Dwyane Wade was born on the South Side of Chicago, Illinois, to JoLinda and Dwyane Wade Sr, whose name's unusual spelling was decided by his own mother. In 1977, JoLinda, at the age of 18, already had two children. Wade has described his upbringing in Chicago as being very difficult. Wade stated that "[his] mom was on drugs and [his] family was in the gang environment, so it was a rough childhood." At a very young age, Wade already witnessed police raids and found dead bodies several times in a nearby garbage can. When he was only 4 months old, his parents separated - and would later divorce. Jolinda was given custody of the two children, and she moved to her mother's house with them. The family struggled financially, and it was around that time when Jolinda started dealing drugs. His mom was addicted to several substances including cigarettes, alcohol, heroin, and cocaine. JoLinda would get high with friends at her home, even in the presence of her children. In an interview with ESPN, Wade said "I've seen the needles laying around the house. I've seen my mother shoot up before. I've seen a lot of things my mother didn't even know I'd seen as a kid." At the age of 6, he recalls police - with guns drawn - raiding his home as they searched for his mother. When Wade turned 8 years old, his older sister, Tragil, tricked him - by telling him they were going to the movies - into living with his father, a former Army sergeant, and stepmother in a nearby neighborhood. Wade would still occasionally visit his mom. A year later, his father moved the family to Robbins, Illinois. After moving to Robbins, Wade didn't see his mother for two years. During this time, JoLinda was able to access a free supply of drugs by volunteering to be a tester - i.e., someone who tests street drugs for impurities before the dealers try to sell them. JoLinda was hospitalized and nearly died after she mistakenly injected herself with LSD. In 1994, JoLinda was arrested for possession of crack cocaine with intent to sell and locked up in Cook County Jail. Wade, at the age of 10, reunited with his mom by talking with her at Cook County Jail through a glass panel over a telephone. JoLinda served 23 months in prison for her crimes, but while serving her second sentence in 1997, she failed to report to prison while on work release.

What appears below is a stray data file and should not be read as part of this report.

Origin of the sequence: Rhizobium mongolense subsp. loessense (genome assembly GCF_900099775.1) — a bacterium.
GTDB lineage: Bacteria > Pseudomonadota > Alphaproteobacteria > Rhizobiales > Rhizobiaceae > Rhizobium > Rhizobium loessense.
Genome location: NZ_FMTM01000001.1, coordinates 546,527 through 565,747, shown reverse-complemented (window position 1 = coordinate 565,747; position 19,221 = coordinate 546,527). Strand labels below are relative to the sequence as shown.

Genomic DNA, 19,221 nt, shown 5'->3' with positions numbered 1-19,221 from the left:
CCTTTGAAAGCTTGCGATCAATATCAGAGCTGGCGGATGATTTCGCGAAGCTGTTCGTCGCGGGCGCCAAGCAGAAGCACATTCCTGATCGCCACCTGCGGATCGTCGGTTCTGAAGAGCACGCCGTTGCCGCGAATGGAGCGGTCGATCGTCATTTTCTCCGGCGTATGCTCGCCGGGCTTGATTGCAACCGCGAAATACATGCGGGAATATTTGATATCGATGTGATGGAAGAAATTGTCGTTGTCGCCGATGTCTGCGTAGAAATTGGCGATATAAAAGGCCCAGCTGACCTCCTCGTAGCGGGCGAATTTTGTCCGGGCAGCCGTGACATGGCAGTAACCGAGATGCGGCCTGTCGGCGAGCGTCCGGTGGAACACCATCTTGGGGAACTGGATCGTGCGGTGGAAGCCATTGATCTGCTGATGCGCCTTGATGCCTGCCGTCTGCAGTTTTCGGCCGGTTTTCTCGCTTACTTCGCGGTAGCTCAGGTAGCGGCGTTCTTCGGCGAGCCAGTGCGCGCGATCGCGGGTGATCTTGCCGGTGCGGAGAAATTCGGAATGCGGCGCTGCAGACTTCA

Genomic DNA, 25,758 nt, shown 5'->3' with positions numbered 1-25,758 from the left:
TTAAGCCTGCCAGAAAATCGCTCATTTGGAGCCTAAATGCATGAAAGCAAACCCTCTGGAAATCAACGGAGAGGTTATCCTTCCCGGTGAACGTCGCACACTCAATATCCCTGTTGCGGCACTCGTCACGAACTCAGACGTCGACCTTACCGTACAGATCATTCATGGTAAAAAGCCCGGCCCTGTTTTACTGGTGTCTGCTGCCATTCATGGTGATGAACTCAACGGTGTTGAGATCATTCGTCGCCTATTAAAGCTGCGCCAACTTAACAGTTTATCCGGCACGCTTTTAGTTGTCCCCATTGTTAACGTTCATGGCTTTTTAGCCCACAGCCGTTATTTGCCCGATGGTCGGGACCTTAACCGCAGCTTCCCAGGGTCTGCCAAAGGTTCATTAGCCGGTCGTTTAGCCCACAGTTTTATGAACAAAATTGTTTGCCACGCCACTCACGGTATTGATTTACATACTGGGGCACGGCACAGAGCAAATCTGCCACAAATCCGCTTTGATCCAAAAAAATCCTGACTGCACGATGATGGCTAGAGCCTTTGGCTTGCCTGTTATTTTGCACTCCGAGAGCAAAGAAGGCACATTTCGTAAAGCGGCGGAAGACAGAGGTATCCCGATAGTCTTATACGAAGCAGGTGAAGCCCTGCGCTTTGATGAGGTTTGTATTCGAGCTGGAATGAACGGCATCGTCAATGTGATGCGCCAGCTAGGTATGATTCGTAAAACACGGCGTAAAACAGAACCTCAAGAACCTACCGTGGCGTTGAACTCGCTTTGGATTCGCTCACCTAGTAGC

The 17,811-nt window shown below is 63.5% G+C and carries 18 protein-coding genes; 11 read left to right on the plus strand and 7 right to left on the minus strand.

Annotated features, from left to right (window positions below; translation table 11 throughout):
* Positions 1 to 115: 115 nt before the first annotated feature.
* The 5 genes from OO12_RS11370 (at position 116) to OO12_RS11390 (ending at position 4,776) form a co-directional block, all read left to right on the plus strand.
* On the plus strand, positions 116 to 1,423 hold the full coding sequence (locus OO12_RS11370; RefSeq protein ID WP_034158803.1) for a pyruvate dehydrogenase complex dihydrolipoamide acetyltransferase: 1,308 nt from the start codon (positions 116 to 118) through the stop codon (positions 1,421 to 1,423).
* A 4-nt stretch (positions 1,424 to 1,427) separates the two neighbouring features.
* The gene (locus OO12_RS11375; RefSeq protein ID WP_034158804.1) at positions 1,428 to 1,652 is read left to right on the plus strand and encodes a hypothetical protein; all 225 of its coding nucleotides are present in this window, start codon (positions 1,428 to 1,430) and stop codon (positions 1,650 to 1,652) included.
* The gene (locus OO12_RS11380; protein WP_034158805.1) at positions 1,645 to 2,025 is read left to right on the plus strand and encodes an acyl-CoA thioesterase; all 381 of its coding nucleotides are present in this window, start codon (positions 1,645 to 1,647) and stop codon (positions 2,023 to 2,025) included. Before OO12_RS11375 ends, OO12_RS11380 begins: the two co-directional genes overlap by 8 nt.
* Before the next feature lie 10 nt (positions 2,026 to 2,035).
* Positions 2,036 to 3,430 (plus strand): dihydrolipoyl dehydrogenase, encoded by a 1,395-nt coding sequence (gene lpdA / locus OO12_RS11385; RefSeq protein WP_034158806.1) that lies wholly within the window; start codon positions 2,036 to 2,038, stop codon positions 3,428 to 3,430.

Wade turned to sports, especially basketball and football, to avoid the temptations of participating in drug and gang-related activities. Wade's mom and dad would often take him to the park to play basketball. He cites one of his older sisters, Tragil, as the individual most responsible for his childhood upbringing and for steering him in the proper direction. As a child growing up in the Chicago area, Wade idolized Chicago Bulls star Michael Jordan, and has said he patterns his game after him.